SREL Reprint #2127




Tissue-specific maternal and paternal mitochondrial DNA in the freshwater mussel, Anodonta grandis grandis

Hsiu-Ping Liu, Jeffry B. Mitton*

Savannah River Ecology Laboratory University of Georgia Drawer E
Aiken, SC 29802TEL: (803) 725-7095Email:

* Department of Environmental, Population, and Organismic Biology
University of Colorado Campus Box 334 Boulder, CO 80309
TEL: (303) 492-8956 Email:


Until recently, inheritance of mitochondrial DNA (mtDNA) in animals was thought to be strictly maternal. Evidence for incidental paternal mtDNA leakage was obtained in hybrid crosses of mice1 and Drosophila2,3. An unusual pattern of mtDNA inheritance, i.e. double uniparental inheritance, was described in the blue mussel, Mytilus edulis4,5, and in the giant floater, Anodonta grandis grandis6. Here we report the distribution of maternal and paternal mitochondrial DNA in the giant floater, which differ from those in the blue mussel.
In the mode of double uniparental inheritance of the blue mussel, the transmission of mitochondrial types depends upon the sex. Females offspring receive predominantly maternal mtDNA and transmit the maternal type mtDNA into eggs, while males receive both maternal and paternal mtDNA and preferentially package the paternal type mtDNA into sperm. Heteroplasmy of the maternal and paternal mtDNA is commonly found in the somatic tissues of the male blue mussels5,7,8,9,10. Liu and associates did not examine somatic tissue6 and it is not known whether heteroplasmy is also a common phenomenon in male giant floater.
To determine the distribution of mitochondrial types, eight giant floaters (six males, two females) were collected from Flagler Reservoir (T9S, R50W, sections 4/5/8/9) at Kit Carson County, Colorado. Total DNA was extracted from gonadal tissue and from mantle tissue for each individual6. Five restriction enzymes, AseI, EcoRI, HaeIII, HindIII, and HinfI were used to digest the total DNA. Mitochondrial DNA fragments were detected and scored as described in Liu et al6.
For all five mtDNA restriction fragment patterns, female mussels exhibited only the maternal type mtDNA in both gonadal and somatic tissues (Figure 1). Male mussels showed predominantly the paternal type mtDNA in the gonadal tissue, but only the maternal type mtDNA in the somatic tissues (Figure 1).
Males gave a weak signal of the maternal type mtDNA in the gonadal tissue. This phenomenon was also observed in the blue mussel4. Skibinski et al. suggested that maternal type mtDNA might occasionally leak into the paternal mtDNA inheritance system. However, the weak maternal type mtDNA signal in the gonadal tissue of males might be from the surrounding somatic tissue of the gonad, and does not necessarily indicate that maternal type mtDNA are packaged into sperm.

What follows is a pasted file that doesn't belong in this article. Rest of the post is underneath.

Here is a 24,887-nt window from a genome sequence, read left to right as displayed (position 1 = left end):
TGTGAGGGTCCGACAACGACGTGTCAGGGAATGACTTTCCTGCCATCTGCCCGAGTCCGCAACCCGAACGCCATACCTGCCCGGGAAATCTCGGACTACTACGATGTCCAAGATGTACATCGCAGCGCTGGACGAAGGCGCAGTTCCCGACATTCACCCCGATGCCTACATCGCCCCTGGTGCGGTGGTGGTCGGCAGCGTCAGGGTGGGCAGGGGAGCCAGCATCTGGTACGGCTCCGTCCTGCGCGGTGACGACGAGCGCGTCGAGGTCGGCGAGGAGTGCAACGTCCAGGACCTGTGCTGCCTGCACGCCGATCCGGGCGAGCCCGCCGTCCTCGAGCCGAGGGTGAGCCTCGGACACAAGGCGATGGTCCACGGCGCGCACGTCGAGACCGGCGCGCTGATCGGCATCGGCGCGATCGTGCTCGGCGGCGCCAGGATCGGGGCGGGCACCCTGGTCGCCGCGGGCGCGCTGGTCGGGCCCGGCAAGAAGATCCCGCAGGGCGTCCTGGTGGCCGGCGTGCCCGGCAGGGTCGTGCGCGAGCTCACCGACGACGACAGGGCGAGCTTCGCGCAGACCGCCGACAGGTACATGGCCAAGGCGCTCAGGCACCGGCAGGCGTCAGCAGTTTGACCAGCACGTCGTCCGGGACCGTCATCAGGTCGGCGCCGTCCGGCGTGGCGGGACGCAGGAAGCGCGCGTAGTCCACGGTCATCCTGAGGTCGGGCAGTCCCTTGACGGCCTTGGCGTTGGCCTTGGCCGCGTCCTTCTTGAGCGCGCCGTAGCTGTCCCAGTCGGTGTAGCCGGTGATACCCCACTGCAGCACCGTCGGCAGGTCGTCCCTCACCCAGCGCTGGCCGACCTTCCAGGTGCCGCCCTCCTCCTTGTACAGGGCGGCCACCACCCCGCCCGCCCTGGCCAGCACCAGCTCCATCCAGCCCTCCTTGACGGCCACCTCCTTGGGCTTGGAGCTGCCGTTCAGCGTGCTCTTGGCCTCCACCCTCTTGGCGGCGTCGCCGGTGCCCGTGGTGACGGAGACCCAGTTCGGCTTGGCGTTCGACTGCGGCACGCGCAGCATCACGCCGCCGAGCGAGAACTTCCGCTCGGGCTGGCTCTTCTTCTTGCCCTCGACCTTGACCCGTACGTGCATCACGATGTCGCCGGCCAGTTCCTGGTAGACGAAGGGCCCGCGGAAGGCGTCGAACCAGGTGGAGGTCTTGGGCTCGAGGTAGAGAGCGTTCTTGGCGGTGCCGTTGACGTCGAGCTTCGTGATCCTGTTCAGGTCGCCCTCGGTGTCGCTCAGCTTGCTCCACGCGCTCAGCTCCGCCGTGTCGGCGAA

In the blue mussel, zygotes contain approximately 104 mitochondria contributed by the egg11 and approximately five copies of mitochondria contributed by the sperm12. As males develop and grow, the paternal type mtDNA becomes codominant with the maternal type mtDNA in the somatic tissue. If the paternal type mtDNA is in females, it can not be detected by the usual detection methods4. In contrast, the maternal type is the only type of mtDNA in the somatic tissues of both males and females in the giant floater. The contrasting results suggest that the regulation of replication of mitochondria differs between the blue mussel and the giant floater.
The analysis of different tissues within individual animals is not usual in studies of mtDNA variation. Foot, mantle, adductor muscle are the tissues more commonly used in DNA analysis in bivalves7,13. If maternal type mtDNA is the predominant type mtDNA in the somatic tissues, as the giant floater, the detection of the double uniparental inheritance could be missed easily by using only somatic tissue in the DNA analysis. Thus the double uniparental inheritance might occur widely in bivalves, but may have been missed.
This work was supported by Research Grant in Malacology, and Walker Van Riper Award to H.-P. Liu. This manuscript was prepared under the contract number DE-AC09-76SROO-819 between the U.S. Department of Energy and the University of Georgia’s Savannah River Ecology Laboratory.

1. Gyllensten, U. et al. 1991. Nature, 352: 255-257.
2. Satta, Y. et al. 1988. Genet. Res., Camb., 52: 1-6.
3. Kondo, R. et al. 1992. Genet. Res., Camb., 59: 81-84.
4. Skibinski, D. O. F. et al. 1994. Nature, 368: 817-818.
5. Zouros, E. et al. 1994. Nature, 368: 818.
6. Liu, H.-P. et al. 1995. Evolution, in press.
7. Fisher, C. & Skibinski, D. O. F. 1990. Proc. R. Soc. Lond., B242: 149-156.
8. Hoeh, W. R. et al. 1990. Science, 251: 1488-1490.
9. Zouros, E. et al. 1992. Nature, 359: 412-414 (1992).
10. Zouros, E. et al. 1994. Proc. Natn. Acad. Sci. U.S.A., 91(16): 7463-7467.
11. Billett, F. S. 1979. Cambridge University Press, London.
12. Longo, F. J. & Dornfield, E. J. 1967. J. Ultra. Res., 20: 462-480.
13. Banks, M. A. & Hedgecock, D. 1993. Mol. Mar. Biol. Biotech., 2(3): 129-136.

SREL Reprint #2127

Liu, H.-P. and J.B. Mitton. 1995. Tissue-specific maternal and paternal mitochondrial DNA in the freshwater mussel, Anodonta grandis grandis. The Journal of Molluscan Studies 62:393-394.


To request a reprint